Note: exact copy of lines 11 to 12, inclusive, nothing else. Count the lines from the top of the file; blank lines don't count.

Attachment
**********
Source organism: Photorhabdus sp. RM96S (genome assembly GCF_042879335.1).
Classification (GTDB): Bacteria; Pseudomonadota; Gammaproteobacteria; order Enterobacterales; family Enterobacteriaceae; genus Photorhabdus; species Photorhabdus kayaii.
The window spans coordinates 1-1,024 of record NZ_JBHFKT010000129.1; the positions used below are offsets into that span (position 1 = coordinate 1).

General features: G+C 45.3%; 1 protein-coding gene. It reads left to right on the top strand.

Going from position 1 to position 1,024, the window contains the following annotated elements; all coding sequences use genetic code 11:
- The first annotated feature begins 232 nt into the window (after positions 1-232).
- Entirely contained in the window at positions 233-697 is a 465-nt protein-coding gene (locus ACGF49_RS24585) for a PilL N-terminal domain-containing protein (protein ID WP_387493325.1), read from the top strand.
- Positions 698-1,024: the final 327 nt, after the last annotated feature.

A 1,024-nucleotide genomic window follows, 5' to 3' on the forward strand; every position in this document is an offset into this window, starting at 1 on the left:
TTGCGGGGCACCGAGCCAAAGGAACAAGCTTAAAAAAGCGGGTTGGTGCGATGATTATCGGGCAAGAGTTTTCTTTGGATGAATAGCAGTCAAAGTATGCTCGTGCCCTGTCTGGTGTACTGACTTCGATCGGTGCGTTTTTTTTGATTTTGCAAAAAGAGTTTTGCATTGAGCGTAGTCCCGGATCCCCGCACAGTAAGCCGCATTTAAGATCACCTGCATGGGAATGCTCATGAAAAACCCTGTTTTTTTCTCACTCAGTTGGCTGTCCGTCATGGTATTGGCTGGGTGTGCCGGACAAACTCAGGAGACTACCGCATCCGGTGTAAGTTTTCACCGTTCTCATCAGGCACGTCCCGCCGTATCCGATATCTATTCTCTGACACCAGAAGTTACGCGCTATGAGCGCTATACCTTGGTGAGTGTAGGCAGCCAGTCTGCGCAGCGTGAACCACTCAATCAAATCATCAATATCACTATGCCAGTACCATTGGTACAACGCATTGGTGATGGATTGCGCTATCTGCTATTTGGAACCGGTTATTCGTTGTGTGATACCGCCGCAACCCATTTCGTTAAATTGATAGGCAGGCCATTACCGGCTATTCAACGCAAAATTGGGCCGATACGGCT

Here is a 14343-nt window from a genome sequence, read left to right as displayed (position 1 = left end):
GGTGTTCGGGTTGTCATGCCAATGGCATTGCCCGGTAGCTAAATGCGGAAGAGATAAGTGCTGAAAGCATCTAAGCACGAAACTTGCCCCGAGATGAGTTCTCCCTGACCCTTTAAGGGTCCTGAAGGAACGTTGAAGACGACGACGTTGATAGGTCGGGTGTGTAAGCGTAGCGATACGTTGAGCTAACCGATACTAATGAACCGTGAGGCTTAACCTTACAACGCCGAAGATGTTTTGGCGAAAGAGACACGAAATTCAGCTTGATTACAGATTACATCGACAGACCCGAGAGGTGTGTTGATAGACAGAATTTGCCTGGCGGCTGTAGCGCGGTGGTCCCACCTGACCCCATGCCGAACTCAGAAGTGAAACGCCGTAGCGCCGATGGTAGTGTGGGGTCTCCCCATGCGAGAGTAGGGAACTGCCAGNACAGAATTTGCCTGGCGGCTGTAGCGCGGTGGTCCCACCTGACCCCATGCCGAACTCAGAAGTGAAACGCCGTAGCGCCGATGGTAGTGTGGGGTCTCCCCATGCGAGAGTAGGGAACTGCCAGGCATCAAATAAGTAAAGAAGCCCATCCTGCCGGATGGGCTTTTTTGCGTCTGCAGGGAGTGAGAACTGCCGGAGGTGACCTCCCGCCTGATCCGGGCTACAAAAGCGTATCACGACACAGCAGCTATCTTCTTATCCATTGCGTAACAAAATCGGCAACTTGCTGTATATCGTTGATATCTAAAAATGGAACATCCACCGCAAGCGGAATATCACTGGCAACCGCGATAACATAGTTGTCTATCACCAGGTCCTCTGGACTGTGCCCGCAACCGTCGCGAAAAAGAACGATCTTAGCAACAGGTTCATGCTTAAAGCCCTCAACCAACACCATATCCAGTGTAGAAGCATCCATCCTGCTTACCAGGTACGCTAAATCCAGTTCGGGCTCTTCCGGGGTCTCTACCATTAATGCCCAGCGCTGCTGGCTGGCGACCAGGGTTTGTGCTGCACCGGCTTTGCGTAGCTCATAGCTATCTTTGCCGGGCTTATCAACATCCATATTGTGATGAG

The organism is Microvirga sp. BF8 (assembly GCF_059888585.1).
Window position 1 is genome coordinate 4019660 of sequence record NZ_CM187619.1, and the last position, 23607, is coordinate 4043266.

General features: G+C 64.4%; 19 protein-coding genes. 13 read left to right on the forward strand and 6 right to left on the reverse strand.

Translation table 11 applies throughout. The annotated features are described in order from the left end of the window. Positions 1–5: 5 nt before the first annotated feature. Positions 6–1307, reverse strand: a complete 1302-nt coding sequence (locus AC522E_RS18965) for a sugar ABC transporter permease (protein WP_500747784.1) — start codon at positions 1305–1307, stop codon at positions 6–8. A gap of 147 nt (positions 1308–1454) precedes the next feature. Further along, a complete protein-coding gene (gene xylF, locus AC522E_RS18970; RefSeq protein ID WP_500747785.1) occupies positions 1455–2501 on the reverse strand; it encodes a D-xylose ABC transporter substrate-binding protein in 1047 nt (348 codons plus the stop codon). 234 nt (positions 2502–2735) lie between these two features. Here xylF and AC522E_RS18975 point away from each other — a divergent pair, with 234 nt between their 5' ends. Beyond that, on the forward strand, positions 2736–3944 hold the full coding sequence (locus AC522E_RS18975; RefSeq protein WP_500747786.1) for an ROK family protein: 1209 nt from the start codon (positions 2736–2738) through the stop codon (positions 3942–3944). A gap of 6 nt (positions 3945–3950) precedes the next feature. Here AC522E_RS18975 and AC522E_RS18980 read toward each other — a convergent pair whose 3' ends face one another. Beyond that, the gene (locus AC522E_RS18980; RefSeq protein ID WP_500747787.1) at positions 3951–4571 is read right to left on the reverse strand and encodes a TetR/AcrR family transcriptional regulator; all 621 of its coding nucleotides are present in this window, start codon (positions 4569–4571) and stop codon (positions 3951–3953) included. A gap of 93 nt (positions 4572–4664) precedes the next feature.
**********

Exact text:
Here is a 14343-nt window from a genome sequence, read left to right as displayed (position 1 = left end):
GGTGTTCGGGTTGTCATGCCAATGGCATTGCCCGGTAGCTAAATGCGGAAGAGATAAGTGCTGAAAGCATCTAAGCACGAAACTTGCCCCGAGATGAGTTCTCCCTGACCCTTTAAGGGTCCTGAAGGAACGTTGAAGACGACGACGTTGATAGGTCGGGTGTGTAAGCGTAGCGATACGTTGAGCTAACCGATACTAATGAACCGTGAGGCTTAACCTTACAACGCCGAAGATGTTTTGGCGAAAGAGACACGAAATTCAGCTTGATTACAGATTACATCGACAGACCCGAGAGGTGTGTTGATAGACAGAATTTGCCTGGCGGCTGTAGCGCGGTGGTCCCACCTGACCCCATGCCGAACTCAGAAGTGAAACGCCGTAGCGCCGATGGTAGTGTGGGGTCTCCCCATGCGAGAGTAGGGAACTGCCAGNACAGAATTTGCCTGGCGGCTGTAGCGCGGTGGTCCCACCTGACCCCATGCCGAACTCAGAAGTGAAACGCCGTAGCGCCGATGGTAGTGTGGGGTCTCCCCATGCGAGAGTAGGGAACTGCCAGGCATCAAATAAGTAAAGAAGCCCATCCTGCCGGATGGGCTTTTTTGCGTCTGCAGGGAGTGAGAACTGCCGGAGGTGACCTCCCGCCTGATCCGGGCTACAAAAGCGTATCACGACACAGCAGCTATCTTCTTATCCATTGCGTAACAAAATCGGCAACTTGCTGTATATCGTTGATATCTAAAAATGGAACATCCACCGCAAGCGGAATATCACTGGCAACCGCGATAACATAGTTGTCTATCACCAGGTCCTCTGGACTGTGCCCGCAACCGTCGCGAAAAAGAACGATCTTAGCAACAGGTTCATGCTTAAAGCCCTCAACCAACACCATATCCAGTGTAGAAGCATCCATCCTGCTTACCAGGTACGCTAAATCCAGTTCGGGCTCTTCCGGGGTCTCTACCATTAATGCCCAGCGCTGCTGGCTGGCGACCAGGGTTTGTGCTGCACCGGCTTTGCGTAGCTCATAGCTATCTTTGCCGGGCTTATCAACATCCATATTGTGATGAG